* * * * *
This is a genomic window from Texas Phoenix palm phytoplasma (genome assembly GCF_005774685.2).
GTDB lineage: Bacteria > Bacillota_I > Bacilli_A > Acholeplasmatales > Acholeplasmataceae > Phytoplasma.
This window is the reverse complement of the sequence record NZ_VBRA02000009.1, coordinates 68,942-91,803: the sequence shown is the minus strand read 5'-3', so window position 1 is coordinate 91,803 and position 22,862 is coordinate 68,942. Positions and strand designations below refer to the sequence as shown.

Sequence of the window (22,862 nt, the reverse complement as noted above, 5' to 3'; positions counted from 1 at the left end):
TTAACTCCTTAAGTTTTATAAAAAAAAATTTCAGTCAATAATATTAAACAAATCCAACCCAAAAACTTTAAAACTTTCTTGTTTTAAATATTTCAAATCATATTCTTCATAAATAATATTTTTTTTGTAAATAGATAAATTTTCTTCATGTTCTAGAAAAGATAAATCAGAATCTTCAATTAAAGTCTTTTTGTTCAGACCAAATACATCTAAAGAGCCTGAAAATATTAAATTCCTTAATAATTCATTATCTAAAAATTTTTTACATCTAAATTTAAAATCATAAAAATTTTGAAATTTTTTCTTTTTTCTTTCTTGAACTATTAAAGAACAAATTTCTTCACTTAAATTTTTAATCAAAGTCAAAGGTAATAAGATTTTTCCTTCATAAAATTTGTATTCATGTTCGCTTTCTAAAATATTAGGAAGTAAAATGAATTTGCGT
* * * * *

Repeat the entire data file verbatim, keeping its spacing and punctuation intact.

This is a genomic window from Texas Phoenix palm phytoplasma (genome assembly GCF_005774685.2).
GTDB lineage: Bacteria > Bacillota_I > Bacilli_A > Acholeplasmatales > Acholeplasmataceae > Phytoplasma.
This window is the reverse complement of the sequence record NZ_VBRA02000009.1, coordinates 68,942-91,803: the sequence shown is the minus strand read 5'-3', so window position 1 is coordinate 91,803 and position 22,862 is coordinate 68,942. Positions and strand designations below refer to the sequence as shown.

Sequence of the window (22,862 nt, the reverse complement as noted above, 5' to 3'; positions counted from 1 at the left end):
TTAACTCCTTAAGTTTTATAAAAAAAAATTTCAGTCAATAATATTAAACAAATCCAACCCAAAAACTTTAAAACTTTCTTGTTTTAAATATTTCAAATCATATTCTTCATAAATAATATTTTTTTTGTAAATAGATAAATTTTCTTCATGTTCTAGAAAAGATAAATCAGAATCTTCAATTAAAGTCTTTTTGTTCAGACCAAATACATCTAAAGAGCCTGAAAATATTAAATTCCTTAATAATTCATTATCTAAAAATTTTTTACATCTAAATTTAAAATCATAAAAATTTTGAAATTTTTTCTTTTTTCTTTCTTGAACTATTAAAGAACAAATTTCTTCACTTAAATTTTTAATCAAAGTCAAAGGTAATAAGATTTTTCCTTCATAAAATTTGTATTCATGTTCGCTTTCTAAAATATTAGGAAGTAAAATGAATTTGCGT